Cancer Misdiagnoses Surprisingly Common
In addition, 36% called for "new or improved pathology tools or resources" to help improve diagnostic accuracy rates in cancer cases. That may speak to the need for more "cohesive, precise medical records and record-keeping" among physicians, Falchuk says.
The physicians in the study also called for incentives for hospitals to participate in confidential misdiagnosis data gathering and reporting, perhaps to include it in part of the hospital accreditation process.
Others said that they favor a voluntary misdiagnosis reporting system, and that the National Institutes of Health should study the misdiagnosis issue. Moreover, they say, there should be a greater number of national events and conferences devoted to misdiagnosis.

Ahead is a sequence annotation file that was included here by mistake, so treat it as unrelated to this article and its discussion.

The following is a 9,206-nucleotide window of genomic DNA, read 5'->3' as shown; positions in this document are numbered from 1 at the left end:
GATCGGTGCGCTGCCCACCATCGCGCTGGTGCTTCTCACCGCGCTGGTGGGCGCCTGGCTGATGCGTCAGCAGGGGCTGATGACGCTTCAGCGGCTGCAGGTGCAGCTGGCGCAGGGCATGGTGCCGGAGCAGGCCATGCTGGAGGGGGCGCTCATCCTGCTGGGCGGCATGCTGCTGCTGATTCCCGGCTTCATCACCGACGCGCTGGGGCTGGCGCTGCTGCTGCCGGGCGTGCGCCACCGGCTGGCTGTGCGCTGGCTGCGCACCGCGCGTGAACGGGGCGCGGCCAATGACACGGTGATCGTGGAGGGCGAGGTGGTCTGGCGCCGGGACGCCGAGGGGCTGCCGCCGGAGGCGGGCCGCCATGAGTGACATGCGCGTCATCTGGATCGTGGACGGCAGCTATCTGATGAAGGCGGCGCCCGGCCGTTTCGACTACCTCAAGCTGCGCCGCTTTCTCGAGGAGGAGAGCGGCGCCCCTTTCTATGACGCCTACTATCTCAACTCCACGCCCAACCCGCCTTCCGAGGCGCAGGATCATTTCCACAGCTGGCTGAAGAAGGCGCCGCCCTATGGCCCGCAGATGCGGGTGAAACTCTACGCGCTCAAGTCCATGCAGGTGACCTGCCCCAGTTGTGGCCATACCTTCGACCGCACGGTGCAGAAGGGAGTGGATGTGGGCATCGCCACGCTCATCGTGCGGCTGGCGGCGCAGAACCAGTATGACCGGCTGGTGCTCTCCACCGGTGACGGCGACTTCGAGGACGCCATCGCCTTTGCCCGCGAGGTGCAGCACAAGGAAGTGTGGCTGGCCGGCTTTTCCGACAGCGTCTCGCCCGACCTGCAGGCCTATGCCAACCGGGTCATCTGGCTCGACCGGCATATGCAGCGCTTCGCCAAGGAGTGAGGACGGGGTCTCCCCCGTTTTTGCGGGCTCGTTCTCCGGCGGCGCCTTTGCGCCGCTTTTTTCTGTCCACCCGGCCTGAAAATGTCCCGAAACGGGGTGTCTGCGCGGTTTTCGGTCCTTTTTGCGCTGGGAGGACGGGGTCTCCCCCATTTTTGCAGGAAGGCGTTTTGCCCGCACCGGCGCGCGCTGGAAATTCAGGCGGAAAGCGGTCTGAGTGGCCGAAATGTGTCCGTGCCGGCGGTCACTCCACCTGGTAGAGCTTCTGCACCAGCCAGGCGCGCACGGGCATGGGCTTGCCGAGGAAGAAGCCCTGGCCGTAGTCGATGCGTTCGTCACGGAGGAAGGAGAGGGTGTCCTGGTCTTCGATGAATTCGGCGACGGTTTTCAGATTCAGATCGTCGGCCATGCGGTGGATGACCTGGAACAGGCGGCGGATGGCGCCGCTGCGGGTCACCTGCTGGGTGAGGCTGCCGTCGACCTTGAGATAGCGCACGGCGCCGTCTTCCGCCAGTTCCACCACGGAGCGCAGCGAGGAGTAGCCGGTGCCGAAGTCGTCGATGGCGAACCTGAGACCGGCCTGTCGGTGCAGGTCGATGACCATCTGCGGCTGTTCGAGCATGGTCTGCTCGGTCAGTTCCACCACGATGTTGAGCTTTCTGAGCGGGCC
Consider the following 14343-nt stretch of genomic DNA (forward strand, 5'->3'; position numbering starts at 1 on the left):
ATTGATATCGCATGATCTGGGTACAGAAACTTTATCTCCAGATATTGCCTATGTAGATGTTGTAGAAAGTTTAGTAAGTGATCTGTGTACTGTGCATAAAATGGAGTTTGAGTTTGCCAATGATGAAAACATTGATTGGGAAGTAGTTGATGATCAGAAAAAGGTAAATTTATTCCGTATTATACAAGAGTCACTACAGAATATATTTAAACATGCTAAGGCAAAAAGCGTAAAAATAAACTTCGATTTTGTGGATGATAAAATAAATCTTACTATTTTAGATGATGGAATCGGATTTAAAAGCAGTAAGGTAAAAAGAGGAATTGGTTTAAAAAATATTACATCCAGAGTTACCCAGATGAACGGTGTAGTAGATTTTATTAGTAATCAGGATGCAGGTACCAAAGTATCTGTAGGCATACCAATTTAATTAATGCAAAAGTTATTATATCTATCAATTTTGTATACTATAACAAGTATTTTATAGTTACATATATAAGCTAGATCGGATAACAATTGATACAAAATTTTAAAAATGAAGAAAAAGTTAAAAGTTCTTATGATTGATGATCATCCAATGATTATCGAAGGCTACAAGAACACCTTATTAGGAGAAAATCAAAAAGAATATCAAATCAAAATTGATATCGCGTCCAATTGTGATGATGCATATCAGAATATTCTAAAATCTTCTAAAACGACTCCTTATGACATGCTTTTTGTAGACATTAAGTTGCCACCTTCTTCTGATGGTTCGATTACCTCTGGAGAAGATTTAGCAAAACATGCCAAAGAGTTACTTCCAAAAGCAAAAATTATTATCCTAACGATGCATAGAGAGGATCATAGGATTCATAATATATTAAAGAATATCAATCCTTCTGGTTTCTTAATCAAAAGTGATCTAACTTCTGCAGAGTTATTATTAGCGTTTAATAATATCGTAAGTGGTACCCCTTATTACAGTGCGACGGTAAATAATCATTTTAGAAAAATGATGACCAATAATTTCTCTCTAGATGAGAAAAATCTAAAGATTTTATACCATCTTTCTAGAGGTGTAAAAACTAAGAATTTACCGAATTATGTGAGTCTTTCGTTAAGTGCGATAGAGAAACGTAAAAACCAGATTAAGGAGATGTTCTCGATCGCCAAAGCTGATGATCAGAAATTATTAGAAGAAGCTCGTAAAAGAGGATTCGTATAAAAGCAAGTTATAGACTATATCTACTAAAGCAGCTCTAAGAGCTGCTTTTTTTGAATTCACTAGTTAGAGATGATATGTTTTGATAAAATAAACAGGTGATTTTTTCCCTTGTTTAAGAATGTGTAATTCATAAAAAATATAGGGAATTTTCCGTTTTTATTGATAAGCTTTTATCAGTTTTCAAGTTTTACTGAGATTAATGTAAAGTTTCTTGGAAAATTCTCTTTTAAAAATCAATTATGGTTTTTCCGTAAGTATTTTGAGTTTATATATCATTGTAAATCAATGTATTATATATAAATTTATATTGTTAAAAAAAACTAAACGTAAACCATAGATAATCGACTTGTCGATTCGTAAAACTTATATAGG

Years ago, lawmakers and healthcare stakeholders took steps to begin addressing medical errors, and improving patient safety, Falchuk says. But now there's a chance to complete the circle, and to look into misdiagnosis, he says.
The survey findings are an "opening to take firm steps to begin formally measuring and addressing misdiagnosis," he says.
Joe Cantlupe is a senior editor with HealthLeaders Media Online.
- CFO Exchange: Smartphones Poised to Disrupt Healthcare, Says Topol
- How Digital Strategy Shapes Patient Engagement at Boston Children's Hospital
- Half of All Primary Care, Internal Medicine Jobs Unfilled in 2013
- CNO on Hospital Redesign: 'You Can't Over-Communicate'
- Carondelet to Pay $35M to Settle Fraud Allegations
- Consumerism Drives Healthcare Branding, Rebranding Efforts
- PA Ranks See 'Phenomenal Growth,' Lack of Diversity
- Some Cancer Hospitals' Quality Data Will Soon Be Public
- 3 Traits Personality Assessments Can't Reveal
- CA Powers Up $80M HIE to 'Create Value in the Data'